NDSU accounting students are standing by to help you with your tax forms.
About 34 students will take part in NDSU’s annual Volunteer Income Tax Assistance program, known as VITA. The students are scheduled to assist clients Tuesday evenings from 6:30 p.m. to 9 p.m. in the computer cluster (room 14A, B and C) located in the lower level of the NDSU Main Library. The project is set to begin on Feb. 25 and continue until April 7.
The service is free and walk-in clients are welcome; no appointments are taken. According to the Internal Revenue Service, VITA services are most frequently used by people whose annual income is $56,000 or less, persons with disabilities and limited English speaking taxpayers who need assistance in preparing their returns.
The NDSU VITA program has been offered for about 25 years.
“The students gain real-world experience by working with actual clients,” said James Clifton, assistant professor of accounting practice, who supervises the NDSU program. “Many students tell me that company recruiters are very interested in employing students who have participated in the VITA program. For many of these students, this is really the start of their accounting careers.”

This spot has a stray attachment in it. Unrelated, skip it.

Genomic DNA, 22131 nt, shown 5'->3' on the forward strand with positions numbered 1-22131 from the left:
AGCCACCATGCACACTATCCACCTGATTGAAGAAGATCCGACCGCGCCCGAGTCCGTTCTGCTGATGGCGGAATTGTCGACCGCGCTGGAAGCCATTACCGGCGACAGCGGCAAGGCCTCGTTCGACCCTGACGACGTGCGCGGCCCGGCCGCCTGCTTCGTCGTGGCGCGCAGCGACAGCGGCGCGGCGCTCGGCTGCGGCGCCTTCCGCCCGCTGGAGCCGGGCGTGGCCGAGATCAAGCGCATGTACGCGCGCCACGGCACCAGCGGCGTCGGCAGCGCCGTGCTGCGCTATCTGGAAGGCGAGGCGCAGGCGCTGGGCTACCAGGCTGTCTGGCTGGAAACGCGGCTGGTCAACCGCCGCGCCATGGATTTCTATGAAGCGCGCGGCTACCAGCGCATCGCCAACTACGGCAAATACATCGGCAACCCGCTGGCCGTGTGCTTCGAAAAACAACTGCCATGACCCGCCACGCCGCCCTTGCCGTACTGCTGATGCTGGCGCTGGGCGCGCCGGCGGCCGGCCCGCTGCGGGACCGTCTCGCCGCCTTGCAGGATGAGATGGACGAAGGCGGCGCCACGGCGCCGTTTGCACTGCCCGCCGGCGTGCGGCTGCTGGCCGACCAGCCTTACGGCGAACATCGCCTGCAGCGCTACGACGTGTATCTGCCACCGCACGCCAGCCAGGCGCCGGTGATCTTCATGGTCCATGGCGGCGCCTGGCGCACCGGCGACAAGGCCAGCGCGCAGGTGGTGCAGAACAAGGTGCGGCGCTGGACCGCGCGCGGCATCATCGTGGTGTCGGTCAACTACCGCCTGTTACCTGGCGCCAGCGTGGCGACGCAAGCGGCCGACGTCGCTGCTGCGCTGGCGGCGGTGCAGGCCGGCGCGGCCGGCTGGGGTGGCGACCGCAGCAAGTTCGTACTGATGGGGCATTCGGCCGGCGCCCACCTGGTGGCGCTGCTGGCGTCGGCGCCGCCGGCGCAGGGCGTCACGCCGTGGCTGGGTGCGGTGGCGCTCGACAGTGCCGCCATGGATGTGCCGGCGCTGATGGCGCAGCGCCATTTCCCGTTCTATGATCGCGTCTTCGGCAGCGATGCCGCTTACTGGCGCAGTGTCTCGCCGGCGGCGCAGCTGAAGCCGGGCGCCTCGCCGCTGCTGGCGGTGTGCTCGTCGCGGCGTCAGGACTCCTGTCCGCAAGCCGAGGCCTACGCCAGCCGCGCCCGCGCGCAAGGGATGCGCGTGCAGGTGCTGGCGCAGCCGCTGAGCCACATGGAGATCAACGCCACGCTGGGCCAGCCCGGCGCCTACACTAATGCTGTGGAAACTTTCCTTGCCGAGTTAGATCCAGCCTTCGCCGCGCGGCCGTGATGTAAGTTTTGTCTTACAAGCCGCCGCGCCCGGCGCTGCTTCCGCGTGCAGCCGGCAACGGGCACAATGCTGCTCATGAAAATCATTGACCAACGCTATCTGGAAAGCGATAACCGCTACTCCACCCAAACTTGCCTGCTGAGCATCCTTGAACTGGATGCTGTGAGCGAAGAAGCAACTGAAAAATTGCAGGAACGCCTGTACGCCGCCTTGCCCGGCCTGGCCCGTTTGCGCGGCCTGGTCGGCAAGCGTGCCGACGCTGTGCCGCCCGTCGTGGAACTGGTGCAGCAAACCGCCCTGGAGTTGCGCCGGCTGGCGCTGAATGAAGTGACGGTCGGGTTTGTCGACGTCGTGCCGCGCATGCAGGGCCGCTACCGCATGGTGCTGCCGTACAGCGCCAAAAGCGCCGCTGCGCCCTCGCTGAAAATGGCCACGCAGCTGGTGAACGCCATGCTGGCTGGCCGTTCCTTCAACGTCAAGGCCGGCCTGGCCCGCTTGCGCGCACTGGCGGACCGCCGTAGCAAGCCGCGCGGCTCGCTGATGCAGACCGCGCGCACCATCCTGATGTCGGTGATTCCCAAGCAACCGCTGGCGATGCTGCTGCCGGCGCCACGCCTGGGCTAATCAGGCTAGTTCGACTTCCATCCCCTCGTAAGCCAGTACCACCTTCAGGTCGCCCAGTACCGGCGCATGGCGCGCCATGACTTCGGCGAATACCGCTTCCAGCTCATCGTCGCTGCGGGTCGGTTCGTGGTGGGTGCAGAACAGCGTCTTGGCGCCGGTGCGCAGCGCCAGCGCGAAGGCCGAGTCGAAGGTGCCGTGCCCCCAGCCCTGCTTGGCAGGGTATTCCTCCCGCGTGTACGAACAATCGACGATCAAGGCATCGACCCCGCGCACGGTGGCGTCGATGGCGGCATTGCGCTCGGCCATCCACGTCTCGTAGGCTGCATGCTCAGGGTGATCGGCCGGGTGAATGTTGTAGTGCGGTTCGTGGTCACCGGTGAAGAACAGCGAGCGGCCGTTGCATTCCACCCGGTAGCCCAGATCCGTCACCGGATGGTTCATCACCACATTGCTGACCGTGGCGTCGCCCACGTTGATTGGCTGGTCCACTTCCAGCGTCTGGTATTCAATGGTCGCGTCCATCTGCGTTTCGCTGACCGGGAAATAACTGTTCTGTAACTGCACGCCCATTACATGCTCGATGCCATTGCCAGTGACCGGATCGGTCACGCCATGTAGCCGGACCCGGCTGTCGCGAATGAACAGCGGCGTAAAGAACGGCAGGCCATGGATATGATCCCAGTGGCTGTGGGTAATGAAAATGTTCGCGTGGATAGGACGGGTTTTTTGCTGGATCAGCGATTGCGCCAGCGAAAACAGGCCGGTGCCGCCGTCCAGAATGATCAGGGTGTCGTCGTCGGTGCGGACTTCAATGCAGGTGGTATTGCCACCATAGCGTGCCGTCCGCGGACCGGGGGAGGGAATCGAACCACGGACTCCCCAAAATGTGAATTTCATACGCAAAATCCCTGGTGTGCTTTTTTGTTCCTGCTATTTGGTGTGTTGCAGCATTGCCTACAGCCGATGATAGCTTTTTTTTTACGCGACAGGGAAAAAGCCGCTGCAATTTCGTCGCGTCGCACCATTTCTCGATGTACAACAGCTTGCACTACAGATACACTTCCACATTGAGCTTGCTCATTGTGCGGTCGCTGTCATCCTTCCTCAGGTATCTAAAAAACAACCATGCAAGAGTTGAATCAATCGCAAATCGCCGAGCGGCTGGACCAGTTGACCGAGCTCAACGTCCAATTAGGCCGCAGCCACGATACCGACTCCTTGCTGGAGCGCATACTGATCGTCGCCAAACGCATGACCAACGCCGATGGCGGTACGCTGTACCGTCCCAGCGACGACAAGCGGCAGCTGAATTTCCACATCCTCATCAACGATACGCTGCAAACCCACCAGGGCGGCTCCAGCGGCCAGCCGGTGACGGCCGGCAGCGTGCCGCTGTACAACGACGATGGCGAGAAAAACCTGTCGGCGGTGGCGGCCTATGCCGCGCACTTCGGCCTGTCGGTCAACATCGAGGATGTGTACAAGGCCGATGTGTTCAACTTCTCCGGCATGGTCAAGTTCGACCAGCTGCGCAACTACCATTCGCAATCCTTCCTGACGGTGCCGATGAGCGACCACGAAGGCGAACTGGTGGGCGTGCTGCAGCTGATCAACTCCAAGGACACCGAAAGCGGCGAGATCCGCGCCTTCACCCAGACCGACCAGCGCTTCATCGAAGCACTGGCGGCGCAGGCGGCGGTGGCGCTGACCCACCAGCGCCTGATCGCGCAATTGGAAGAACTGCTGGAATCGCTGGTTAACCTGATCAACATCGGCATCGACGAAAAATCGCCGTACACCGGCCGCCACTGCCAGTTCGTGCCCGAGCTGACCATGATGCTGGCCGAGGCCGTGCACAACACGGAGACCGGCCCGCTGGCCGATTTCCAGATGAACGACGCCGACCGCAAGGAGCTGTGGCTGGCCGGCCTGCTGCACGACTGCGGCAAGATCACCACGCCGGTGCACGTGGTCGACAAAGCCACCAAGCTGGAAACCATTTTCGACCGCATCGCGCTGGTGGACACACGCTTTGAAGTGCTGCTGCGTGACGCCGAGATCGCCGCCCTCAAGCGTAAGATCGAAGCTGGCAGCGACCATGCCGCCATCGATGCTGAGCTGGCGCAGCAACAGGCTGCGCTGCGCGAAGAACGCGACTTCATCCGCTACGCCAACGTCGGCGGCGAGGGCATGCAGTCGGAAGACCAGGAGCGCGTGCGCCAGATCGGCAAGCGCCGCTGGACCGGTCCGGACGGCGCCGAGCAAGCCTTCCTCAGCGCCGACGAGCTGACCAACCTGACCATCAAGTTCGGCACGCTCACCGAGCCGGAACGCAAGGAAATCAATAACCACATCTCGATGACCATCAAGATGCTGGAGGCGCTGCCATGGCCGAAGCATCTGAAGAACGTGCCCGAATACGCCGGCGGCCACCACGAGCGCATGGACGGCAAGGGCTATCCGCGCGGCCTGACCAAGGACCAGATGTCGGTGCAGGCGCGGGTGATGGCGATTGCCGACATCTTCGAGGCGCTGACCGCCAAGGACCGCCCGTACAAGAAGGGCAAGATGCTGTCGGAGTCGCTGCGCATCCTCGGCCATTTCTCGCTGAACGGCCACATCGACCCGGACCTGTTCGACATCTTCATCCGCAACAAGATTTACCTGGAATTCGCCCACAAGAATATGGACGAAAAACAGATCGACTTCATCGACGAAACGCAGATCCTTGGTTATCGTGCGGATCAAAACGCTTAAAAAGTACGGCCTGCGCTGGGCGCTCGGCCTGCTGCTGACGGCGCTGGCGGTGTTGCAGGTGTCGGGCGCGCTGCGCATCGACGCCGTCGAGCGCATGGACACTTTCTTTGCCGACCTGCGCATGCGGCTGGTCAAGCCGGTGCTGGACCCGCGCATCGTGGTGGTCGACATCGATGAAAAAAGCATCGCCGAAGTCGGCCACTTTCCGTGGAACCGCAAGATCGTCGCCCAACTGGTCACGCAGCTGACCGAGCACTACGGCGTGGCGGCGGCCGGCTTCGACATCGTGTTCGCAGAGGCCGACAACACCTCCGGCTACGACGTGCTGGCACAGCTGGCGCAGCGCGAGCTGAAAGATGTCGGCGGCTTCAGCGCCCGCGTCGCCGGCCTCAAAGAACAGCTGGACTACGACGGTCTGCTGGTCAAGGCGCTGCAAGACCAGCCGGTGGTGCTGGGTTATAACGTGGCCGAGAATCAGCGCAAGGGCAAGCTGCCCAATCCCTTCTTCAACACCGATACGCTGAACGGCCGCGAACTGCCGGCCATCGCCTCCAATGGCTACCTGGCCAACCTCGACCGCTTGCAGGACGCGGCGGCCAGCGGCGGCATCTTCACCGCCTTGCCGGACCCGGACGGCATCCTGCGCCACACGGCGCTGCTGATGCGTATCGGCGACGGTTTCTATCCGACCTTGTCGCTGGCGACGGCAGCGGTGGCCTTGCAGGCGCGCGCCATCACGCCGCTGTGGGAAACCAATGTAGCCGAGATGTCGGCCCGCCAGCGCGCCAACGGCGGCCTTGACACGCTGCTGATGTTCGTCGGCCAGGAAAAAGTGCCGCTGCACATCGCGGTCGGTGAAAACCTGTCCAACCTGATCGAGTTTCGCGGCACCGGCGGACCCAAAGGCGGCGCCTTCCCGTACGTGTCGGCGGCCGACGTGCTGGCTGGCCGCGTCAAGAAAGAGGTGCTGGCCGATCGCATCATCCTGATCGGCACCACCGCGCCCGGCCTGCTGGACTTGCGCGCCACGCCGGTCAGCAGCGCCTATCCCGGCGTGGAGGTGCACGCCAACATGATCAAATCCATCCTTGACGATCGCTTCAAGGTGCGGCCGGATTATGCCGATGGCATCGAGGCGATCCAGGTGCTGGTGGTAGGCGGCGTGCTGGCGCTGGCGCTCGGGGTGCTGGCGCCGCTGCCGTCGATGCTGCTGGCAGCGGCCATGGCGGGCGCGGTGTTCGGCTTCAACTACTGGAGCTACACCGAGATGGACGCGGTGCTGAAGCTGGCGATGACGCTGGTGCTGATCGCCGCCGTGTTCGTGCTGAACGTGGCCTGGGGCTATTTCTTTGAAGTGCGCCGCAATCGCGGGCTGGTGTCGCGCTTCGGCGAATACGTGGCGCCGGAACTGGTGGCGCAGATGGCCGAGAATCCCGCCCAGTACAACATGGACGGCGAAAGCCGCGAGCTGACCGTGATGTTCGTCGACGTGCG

The student volunteers, ranging from freshmen to graduate students, received three sessions of training to meet IRS standards before the project begins. During the Tuesday sessions, two students will work with each client, and Clifton will be on hand to provide guidance, as needed.
Some students, like sophomore Eric Buckley, are participating for the first time.
“I joined VITA this year because I know it will be a great experience for me,” said Buckley, who is from Thief River Falls, Minnesota. “Working with clients’ tax returns will allow my professional and people skills to grow. The thing I’m looking forward to the most is getting to work with people and being able to help them out.”
Jennifer Sprengeler, a junior from Delano, Minnesota, is taking part in VITA for her second year, and she’s looking forward to seeing her repeat clients.
“VITA’s a great real-world experience that I’ll use a lot as an accountant someday,” she said. “It’s really cool that we get to apply what we’ve learned to help so many people get their taxes done – it can be really stressful for those who don’t know what they are doing. VITA is also a valuable skill and experience to put my resume, and I feel it has led me to a lot of great opportunities.“
In addition to tax and income documents, clients must bring a photo ID and their Social Security card.
Last year, NDSU student volunteers assisted about 100 clients. The goal for this year is 140.
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